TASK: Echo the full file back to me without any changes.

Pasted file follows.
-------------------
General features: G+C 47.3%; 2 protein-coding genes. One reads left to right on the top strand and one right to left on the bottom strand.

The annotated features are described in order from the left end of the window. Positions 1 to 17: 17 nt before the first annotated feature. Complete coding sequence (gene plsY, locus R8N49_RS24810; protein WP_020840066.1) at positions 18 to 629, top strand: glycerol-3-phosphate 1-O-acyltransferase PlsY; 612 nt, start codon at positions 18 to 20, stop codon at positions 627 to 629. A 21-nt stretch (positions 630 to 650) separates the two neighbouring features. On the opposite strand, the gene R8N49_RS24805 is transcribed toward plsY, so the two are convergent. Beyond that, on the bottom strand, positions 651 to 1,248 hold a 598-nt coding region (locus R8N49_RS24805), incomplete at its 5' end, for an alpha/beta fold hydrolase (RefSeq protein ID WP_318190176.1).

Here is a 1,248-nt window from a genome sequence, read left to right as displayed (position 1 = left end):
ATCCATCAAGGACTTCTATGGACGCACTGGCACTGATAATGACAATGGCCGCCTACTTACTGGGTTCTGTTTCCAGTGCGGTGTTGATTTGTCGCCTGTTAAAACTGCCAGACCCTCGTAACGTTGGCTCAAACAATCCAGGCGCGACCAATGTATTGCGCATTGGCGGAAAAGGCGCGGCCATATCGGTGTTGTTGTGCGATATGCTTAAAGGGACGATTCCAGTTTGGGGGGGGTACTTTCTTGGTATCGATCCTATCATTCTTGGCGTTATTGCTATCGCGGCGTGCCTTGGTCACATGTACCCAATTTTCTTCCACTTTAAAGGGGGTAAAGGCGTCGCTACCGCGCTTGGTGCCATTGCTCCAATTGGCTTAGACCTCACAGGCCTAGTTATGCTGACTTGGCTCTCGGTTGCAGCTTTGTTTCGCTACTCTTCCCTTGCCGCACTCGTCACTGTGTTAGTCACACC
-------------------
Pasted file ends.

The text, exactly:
General features: G+C 47.3%; 2 protein-coding genes. One reads left to right on the top strand and one right to left on the bottom strand.

The annotated features are described in order from the left end of the window. Positions 1 to 17: 17 nt before the first annotated feature. Complete coding sequence (gene plsY, locus R8N49_RS24810; protein WP_020840066.1) at positions 18 to 629, top strand: glycerol-3-phosphate 1-O-acyltransferase PlsY; 612 nt, start codon at positions 18 to 20, stop codon at positions 627 to 629. A 21-nt stretch (positions 630 to 650) separates the two neighbouring features. On the opposite strand, the gene R8N49_RS24805 is transcribed toward plsY, so the two are convergent. Beyond that, on the bottom strand, positions 651 to 1,248 hold a 598-nt coding region (locus R8N49_RS24805), incomplete at its 5' end, for an alpha/beta fold hydrolase (RefSeq protein ID WP_318190176.1).

Here is a 1,248-nt window from a genome sequence, read left to right as displayed (position 1 = left end):
ATCCATCAAGGACTTCTATGGACGCACTGGCACTGATAATGACAATGGCCGCCTACTTACTGGGTTCTGTTTCCAGTGCGGTGTTGATTTGTCGCCTGTTAAAACTGCCAGACCCTCGTAACGTTGGCTCAAACAATCCAGGCGCGACCAATGTATTGCGCATTGGCGGAAAAGGCGCGGCCATATCGGTGTTGTTGTGCGATATGCTTAAAGGGACGATTCCAGTTTGGGGGGGGTACTTTCTTGGTATCGATCCTATCATTCTTGGCGTTATTGCTATCGCGGCGTGCCTTGGTCACATGTACCCAATTTTCTTCCACTTTAAAGGGGGTAAAGGCGTCGCTACCGCGCTTGGTGCCATTGCTCCAATTGGCTTAGACCTCACAGGCCTAGTTATGCTGACTTGGCTCTCGGTTGCAGCTTTGTTTCGCTACTCTTCCCTTGCCGCACTCGTCACTGTGTTAGTCACACC